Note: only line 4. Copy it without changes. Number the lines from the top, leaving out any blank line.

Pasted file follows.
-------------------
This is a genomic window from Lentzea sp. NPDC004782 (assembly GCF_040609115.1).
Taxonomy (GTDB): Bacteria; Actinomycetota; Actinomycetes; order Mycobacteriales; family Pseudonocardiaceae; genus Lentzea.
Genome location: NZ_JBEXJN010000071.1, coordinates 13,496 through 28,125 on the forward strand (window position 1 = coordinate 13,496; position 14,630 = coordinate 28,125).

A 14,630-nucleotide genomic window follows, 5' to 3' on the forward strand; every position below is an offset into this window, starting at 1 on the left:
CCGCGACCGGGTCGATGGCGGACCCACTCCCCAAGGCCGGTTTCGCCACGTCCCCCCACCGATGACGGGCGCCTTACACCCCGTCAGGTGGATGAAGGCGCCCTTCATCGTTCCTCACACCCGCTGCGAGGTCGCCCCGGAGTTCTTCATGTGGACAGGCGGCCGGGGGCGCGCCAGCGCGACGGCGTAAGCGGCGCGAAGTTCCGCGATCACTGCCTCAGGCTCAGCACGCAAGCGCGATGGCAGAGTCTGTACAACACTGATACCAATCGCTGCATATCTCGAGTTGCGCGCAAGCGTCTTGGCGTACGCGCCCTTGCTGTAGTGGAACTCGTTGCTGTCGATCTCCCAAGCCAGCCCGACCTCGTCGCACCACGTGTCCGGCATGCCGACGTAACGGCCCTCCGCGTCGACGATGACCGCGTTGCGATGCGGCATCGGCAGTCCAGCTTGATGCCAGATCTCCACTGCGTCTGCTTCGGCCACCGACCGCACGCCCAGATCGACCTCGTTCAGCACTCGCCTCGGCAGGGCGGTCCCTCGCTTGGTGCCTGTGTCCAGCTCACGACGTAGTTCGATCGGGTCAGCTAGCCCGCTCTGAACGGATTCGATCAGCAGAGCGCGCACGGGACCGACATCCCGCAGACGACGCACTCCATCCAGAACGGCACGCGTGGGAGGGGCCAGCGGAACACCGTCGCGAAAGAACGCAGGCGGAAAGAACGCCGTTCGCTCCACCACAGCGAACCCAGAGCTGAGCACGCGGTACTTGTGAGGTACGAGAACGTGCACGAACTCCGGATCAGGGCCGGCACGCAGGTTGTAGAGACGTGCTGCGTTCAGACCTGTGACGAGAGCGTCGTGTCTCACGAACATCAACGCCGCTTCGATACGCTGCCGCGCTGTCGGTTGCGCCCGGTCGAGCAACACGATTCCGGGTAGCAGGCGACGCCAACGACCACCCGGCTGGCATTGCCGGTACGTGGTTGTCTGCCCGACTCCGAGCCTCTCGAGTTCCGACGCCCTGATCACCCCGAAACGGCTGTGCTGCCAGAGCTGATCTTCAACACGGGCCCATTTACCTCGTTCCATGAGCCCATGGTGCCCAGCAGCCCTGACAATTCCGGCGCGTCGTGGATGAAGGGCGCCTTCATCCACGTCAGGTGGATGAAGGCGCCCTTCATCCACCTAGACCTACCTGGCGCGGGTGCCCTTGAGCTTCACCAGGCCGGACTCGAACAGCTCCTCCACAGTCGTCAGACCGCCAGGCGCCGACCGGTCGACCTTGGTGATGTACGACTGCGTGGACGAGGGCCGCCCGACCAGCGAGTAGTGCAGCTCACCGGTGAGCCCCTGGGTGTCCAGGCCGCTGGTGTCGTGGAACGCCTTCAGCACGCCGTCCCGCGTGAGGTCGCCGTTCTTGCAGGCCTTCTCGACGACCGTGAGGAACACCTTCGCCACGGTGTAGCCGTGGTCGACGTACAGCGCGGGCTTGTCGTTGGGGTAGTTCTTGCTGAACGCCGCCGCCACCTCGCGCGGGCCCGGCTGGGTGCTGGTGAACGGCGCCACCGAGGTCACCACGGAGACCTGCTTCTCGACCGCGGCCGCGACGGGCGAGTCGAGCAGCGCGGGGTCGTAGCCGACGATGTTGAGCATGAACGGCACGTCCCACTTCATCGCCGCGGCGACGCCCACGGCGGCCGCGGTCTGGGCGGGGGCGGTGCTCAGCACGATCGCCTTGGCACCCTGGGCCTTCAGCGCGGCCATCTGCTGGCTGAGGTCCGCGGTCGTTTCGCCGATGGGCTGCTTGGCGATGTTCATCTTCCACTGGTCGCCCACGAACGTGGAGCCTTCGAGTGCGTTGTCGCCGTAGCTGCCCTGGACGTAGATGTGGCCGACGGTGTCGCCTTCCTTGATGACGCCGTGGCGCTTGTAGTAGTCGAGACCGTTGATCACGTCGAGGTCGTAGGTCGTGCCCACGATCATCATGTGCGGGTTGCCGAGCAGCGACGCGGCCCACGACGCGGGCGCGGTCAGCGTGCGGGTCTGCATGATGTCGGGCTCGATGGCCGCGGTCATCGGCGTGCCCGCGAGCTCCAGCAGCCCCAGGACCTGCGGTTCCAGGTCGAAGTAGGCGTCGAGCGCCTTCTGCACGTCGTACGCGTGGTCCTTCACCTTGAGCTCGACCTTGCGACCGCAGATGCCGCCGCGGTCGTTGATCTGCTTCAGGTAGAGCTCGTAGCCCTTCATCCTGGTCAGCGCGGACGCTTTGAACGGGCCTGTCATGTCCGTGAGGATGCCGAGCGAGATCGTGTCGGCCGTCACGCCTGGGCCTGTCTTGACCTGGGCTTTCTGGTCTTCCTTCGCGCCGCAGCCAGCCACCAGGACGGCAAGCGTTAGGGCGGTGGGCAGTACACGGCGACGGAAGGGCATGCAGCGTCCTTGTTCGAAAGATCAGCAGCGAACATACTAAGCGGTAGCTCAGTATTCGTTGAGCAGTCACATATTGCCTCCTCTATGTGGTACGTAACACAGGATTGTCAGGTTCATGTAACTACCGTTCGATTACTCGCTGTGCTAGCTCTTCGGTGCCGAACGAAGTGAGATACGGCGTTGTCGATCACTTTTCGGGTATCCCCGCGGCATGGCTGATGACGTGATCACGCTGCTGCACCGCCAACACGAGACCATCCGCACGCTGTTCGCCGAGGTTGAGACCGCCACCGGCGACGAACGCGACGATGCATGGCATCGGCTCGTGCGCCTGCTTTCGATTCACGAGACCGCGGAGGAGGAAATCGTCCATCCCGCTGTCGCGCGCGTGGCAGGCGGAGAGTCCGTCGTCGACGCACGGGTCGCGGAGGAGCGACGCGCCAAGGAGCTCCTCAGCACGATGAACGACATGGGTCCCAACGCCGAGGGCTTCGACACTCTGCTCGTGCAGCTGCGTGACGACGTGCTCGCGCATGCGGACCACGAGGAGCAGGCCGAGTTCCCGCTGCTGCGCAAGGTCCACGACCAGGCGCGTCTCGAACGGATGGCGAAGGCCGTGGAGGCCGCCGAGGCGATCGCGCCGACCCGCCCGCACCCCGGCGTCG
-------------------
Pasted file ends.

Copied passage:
A 14,630-nucleotide genomic window follows, 5' to 3' on the forward strand; every position below is an offset into this window, starting at 1 on the left: